Starting from Monday, 17th of April, and onwards, I added these points of polish, while also setting aside time to work on my Personal Progression Assignment.


As the final feedback form of the project has been made, here's what people thought of the game:

4/8 people liked the menu, the other four noted that:

1. There was a slight delay when the button is clicked before loading up the game.

2. It's "too spread out"

3. It is "too pixelated"

4. There should be more geese.

3/4 people thought this game fits the brief, and shows off Nottingham nicely. 1/4 thought the game looks "Nothing like Nottingham"

When asked about Marian, the Tutorial NPC, it was a bit of a mixed bag.

4/8 liked Marian, 

1/8 thought there should also be a HOW TO PLAY widget in the main menu.

1/8 was confused about the special mechanics.

1/8 noted that there's only 1 direct thing you're told about, the Leftclick-to-stun-geese.

1/8 thinks Marian is a bit unneeded, as you can just learn as you go.

As an expansion on this, when asked about their specific thoughts, 6/8 players thought Marian was not that helpful, and rather irrelevant. (1 did not reply, and the other thinks Marian is good for new players.)

The buttons were split down the middle with 4 liking them, and 4 disliking them.

When asked about what happens when you catch geese, 6/8 knew they were capturing geese, although 1 person noted that I don't mention the extra-jumps-per-goose mechanic, and 2.8 did not know what was happening, with one of the two saying that they were very confused for the first ten minutes.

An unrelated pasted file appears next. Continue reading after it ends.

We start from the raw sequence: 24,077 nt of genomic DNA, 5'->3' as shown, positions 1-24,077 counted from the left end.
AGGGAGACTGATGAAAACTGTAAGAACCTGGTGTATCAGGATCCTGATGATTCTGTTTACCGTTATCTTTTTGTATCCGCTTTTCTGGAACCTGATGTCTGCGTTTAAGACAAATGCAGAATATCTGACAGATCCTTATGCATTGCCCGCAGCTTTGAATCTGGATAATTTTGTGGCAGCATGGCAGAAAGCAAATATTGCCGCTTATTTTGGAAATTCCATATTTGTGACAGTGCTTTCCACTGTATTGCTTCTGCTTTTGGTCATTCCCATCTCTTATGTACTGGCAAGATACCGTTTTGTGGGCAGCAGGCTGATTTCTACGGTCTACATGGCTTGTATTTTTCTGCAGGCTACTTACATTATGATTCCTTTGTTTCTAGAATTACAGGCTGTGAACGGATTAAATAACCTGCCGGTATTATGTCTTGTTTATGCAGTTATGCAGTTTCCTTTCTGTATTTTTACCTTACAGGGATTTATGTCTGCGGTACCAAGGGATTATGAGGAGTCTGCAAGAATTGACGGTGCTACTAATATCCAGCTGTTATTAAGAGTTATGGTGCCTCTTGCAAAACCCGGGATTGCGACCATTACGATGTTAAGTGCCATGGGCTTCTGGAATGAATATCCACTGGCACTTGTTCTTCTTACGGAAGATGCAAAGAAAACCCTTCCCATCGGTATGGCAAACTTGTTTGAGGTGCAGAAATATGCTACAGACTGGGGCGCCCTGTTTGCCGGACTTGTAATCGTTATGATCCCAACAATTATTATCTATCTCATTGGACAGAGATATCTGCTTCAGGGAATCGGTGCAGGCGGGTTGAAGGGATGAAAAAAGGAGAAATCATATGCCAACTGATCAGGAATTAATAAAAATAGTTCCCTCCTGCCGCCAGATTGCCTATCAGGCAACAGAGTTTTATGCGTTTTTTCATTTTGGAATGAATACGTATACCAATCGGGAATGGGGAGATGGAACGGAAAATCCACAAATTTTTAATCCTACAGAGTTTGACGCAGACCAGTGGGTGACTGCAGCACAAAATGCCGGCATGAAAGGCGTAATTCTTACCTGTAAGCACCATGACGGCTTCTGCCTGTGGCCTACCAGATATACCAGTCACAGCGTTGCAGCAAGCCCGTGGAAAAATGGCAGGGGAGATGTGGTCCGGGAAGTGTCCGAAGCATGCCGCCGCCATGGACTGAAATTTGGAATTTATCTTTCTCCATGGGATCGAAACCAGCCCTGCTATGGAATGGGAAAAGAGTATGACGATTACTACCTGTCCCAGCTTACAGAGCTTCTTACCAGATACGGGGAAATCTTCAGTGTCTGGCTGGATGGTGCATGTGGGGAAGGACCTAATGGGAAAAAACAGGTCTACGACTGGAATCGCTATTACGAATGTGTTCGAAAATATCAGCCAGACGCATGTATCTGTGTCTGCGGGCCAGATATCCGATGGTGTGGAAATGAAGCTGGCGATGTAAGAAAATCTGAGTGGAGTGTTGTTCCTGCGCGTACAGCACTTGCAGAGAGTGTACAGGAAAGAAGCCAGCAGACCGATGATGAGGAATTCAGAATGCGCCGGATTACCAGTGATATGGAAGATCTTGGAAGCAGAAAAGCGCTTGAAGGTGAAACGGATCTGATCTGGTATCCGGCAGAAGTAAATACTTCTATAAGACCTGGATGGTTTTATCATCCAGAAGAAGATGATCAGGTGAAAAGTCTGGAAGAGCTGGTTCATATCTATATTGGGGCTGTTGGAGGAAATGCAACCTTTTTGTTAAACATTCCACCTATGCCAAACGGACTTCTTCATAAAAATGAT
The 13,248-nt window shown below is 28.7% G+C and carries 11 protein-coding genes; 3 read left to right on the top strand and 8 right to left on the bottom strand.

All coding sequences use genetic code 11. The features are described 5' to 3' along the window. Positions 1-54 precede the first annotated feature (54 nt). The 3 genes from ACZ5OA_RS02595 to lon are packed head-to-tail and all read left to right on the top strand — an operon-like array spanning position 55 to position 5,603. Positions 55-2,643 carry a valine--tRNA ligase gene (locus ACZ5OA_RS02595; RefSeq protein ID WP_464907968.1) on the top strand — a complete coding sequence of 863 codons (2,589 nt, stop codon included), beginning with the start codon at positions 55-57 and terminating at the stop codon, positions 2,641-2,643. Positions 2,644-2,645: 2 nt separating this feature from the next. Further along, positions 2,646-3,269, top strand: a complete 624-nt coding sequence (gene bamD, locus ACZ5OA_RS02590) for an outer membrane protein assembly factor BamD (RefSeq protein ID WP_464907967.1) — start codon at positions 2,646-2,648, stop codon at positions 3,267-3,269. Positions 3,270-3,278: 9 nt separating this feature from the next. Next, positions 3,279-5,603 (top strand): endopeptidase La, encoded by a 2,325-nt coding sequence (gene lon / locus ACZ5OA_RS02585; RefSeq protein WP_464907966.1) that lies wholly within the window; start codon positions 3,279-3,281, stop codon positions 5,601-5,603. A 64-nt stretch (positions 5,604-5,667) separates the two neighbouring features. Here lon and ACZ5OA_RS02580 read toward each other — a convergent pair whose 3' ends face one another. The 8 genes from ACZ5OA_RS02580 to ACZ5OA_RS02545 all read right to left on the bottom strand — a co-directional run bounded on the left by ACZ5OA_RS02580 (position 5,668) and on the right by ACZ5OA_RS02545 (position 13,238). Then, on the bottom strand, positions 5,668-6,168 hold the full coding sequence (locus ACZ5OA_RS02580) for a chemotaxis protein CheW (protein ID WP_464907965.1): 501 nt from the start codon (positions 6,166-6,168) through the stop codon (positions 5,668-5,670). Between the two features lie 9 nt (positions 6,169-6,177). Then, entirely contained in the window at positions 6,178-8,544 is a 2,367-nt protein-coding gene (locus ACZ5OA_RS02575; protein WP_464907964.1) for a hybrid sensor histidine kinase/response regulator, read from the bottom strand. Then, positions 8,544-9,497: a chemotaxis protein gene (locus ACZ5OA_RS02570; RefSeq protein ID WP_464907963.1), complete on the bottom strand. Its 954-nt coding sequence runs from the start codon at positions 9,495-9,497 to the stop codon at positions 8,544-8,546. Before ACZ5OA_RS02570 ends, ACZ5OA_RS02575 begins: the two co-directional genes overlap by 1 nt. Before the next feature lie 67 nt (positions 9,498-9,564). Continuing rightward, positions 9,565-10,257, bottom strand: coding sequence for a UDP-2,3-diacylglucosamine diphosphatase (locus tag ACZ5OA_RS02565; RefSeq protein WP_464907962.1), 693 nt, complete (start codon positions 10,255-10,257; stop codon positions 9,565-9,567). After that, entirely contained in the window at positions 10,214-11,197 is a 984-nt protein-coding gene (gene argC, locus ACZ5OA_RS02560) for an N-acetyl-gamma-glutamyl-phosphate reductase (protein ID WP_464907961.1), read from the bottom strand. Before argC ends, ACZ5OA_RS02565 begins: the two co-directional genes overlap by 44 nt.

I ask players if they can navigate well. 8/8 say they can navigate, but one was confused on exactly how to end the game, and another was unable to jump on come blocks. (The game has bad air control)

NPC's were enjoyed, partially, but there were complaints with the speed of the dialog, and a single vague complaint that they "make the game harder". Besides that, people didn't really talk to them that often.

6/8 enjoyed the audio and goose honks. 2/8 did not enjoy it.

6/8 people did manage to beat the game, and they had fun. 1 person did not complete the game, and another player did not complete it, or had fun.

When asked about their favourite parts:
2 people liked catching geese.

1 person enjoyed throwing nets.

1 person liked the city centre.

1 person liked the end credits.

1 person liked flying around with the geese, and another enjoyed getting the extra jumps.

4/8 people said they would play it again.

1 person said they would not play the game again.

3/8 people were undecided.



Watch the trailer here!

The final project, Build 59, consists of:

  1. 3 Levels to catch geese in, and talk to NPC's.

  2. 1 Hub room to enter any location in, and end the game.

  3. 7 NPC's to talk to, all characters from "A Gest of Robyn Hood".

  4. 1 musical track by Kevin Macleod.

It is a game that will be playable on Mac, and Windows.

Download it via this link!